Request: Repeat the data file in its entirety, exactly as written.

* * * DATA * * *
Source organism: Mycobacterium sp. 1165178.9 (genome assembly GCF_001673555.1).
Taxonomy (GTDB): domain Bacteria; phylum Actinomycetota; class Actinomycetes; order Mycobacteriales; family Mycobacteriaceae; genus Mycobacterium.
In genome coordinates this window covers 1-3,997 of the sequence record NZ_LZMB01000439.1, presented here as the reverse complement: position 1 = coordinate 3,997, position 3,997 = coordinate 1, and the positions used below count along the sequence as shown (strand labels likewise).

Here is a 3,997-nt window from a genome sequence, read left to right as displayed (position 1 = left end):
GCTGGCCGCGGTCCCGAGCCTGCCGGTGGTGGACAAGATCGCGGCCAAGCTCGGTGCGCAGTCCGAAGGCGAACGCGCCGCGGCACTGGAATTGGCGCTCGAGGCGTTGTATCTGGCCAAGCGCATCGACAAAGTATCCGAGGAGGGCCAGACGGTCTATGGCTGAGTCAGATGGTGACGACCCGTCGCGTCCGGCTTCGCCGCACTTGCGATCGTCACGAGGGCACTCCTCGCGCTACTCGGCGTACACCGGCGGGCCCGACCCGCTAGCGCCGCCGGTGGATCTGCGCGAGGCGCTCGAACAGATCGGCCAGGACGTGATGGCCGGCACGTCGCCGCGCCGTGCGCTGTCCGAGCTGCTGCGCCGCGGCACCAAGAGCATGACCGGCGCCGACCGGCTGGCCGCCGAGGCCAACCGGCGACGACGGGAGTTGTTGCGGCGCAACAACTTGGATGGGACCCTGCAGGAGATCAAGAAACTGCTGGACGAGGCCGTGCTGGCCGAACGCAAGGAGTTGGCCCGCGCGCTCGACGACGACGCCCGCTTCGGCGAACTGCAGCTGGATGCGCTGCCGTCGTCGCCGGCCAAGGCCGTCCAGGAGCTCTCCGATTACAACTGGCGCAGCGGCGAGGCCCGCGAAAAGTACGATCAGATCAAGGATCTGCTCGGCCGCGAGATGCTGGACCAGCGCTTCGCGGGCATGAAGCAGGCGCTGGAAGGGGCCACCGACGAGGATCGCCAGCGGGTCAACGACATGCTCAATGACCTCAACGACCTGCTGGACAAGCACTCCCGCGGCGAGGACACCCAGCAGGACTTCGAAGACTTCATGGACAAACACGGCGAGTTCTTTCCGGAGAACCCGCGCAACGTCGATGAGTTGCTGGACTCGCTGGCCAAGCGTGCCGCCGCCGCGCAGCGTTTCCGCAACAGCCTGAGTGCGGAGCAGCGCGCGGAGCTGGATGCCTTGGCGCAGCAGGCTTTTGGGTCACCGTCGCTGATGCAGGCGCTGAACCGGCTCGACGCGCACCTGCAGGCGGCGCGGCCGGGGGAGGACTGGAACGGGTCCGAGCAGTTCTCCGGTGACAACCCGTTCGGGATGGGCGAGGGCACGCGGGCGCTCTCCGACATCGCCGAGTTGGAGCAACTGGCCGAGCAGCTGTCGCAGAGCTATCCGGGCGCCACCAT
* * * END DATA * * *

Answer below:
Source organism: Mycobacterium sp. 1165178.9 (genome assembly GCF_001673555.1).
Taxonomy (GTDB): domain Bacteria; phylum Actinomycetota; class Actinomycetes; order Mycobacteriales; family Mycobacteriaceae; genus Mycobacterium.
In genome coordinates this window covers 1-3,997 of the sequence record NZ_LZMB01000439.1, presented here as the reverse complement: position 1 = coordinate 3,997, position 3,997 = coordinate 1, and the positions used below count along the sequence as shown (strand labels likewise).

Here is a 3,997-nt window from a genome sequence, read left to right as displayed (position 1 = left end):
GCTGGCCGCGGTCCCGAGCCTGCCGGTGGTGGACAAGATCGCGGCCAAGCTCGGTGCGCAGTCCGAAGGCGAACGCGCCGCGGCACTGGAATTGGCGCTCGAGGCGTTGTATCTGGCCAAGCGCATCGACAAAGTATCCGAGGAGGGCCAGACGGTCTATGGCTGAGTCAGATGGTGACGACCCGTCGCGTCCGGCTTCGCCGCACTTGCGATCGTCACGAGGGCACTCCTCGCGCTACTCGGCGTACACCGGCGGGCCCGACCCGCTAGCGCCGCCGGTGGATCTGCGCGAGGCGCTCGAACAGATCGGCCAGGACGTGATGGCCGGCACGTCGCCGCGCCGTGCGCTGTCCGAGCTGCTGCGCCGCGGCACCAAGAGCATGACCGGCGCCGACCGGCTGGCCGCCGAGGCCAACCGGCGACGACGGGAGTTGTTGCGGCGCAACAACTTGGATGGGACCCTGCAGGAGATCAAGAAACTGCTGGACGAGGCCGTGCTGGCCGAACGCAAGGAGTTGGCCCGCGCGCTCGACGACGACGCCCGCTTCGGCGAACTGCAGCTGGATGCGCTGCCGTCGTCGCCGGCCAAGGCCGTCCAGGAGCTCTCCGATTACAACTGGCGCAGCGGCGAGGCCCGCGAAAAGTACGATCAGATCAAGGATCTGCTCGGCCGCGAGATGCTGGACCAGCGCTTCGCGGGCATGAAGCAGGCGCTGGAAGGGGCCACCGACGAGGATCGCCAGCGGGTCAACGACATGCTCAATGACCTCAACGACCTGCTGGACAAGCACTCCCGCGGCGAGGACACCCAGCAGGACTTCGAAGACTTCATGGACAAACACGGCGAGTTCTTTCCGGAGAACCCGCGCAACGTCGATGAGTTGCTGGACTCGCTGGCCAAGCGTGCCGCCGCCGCGCAGCGTTTCCGCAACAGCCTGAGTGCGGAGCAGCGCGCGGAGCTGGATGCCTTGGCGCAGCAGGCTTTTGGGTCACCGTCGCTGATGCAGGCGCTGAACCGGCTCGACGCGCACCTGCAGGCGGCGCGGCCGGGGGAGGACTGGAACGGGTCCGAGCAGTTCTCCGGTGACAACCCGTTCGGGATGGGCGAGGGCACGCGGGCGCTCTCCGACATCGCCGAGTTGGAGCAACTGGCCGAGCAGCTGTCGCAGAGCTATCCGGGCGCCACCAT